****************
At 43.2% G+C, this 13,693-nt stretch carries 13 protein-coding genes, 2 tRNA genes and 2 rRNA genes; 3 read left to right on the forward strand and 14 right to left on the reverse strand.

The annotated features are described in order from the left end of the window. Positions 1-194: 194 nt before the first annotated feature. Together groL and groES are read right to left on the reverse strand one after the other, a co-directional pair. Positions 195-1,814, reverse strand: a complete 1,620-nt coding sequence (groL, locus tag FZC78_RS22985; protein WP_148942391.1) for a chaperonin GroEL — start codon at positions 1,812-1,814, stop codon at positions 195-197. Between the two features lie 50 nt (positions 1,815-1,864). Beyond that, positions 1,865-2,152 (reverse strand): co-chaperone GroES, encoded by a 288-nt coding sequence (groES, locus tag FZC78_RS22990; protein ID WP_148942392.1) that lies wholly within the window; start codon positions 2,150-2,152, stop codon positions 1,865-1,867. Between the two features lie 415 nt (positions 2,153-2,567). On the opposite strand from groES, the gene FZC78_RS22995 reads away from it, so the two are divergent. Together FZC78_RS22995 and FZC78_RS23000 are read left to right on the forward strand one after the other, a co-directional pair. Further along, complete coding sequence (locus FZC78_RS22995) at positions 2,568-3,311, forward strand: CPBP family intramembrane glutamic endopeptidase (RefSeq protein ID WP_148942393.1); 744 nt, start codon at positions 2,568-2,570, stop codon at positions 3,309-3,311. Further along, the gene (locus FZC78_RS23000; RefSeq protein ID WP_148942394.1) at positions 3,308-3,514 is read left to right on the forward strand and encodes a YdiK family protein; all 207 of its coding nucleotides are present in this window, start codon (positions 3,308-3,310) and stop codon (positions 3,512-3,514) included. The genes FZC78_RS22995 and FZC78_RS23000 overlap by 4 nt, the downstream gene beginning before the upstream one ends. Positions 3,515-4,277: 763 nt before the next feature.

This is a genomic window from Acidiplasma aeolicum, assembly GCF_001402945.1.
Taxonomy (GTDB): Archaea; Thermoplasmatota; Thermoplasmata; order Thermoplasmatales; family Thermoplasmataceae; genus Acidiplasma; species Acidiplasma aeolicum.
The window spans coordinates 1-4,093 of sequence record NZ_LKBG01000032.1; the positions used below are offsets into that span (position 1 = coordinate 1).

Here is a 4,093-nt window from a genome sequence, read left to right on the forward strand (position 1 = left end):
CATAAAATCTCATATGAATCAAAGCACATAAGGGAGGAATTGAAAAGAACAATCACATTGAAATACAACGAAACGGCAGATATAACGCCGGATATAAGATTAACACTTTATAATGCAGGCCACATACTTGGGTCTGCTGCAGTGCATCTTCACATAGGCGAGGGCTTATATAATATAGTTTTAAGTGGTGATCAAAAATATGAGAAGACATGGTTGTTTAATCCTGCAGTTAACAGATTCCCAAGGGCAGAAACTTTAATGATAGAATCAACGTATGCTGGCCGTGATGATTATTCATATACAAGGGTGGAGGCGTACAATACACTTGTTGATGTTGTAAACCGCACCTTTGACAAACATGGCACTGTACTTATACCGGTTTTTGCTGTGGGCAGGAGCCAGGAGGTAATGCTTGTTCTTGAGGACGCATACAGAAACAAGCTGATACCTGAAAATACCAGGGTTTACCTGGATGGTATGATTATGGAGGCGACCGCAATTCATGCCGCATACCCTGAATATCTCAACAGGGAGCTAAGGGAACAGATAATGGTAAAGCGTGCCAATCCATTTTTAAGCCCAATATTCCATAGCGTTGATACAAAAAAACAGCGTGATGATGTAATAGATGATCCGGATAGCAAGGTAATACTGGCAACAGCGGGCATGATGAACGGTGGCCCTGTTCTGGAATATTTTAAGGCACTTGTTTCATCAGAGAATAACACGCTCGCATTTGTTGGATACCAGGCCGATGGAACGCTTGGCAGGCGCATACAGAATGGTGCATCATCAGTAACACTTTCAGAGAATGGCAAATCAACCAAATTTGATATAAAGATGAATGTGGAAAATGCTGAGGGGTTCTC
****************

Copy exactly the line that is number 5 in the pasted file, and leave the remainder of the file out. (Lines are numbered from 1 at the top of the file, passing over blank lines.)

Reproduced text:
The window spans coordinates 1-4,093 of sequence record NZ_LKBG01000032.1; the positions used below are offsets into that span (position 1 = coordinate 1).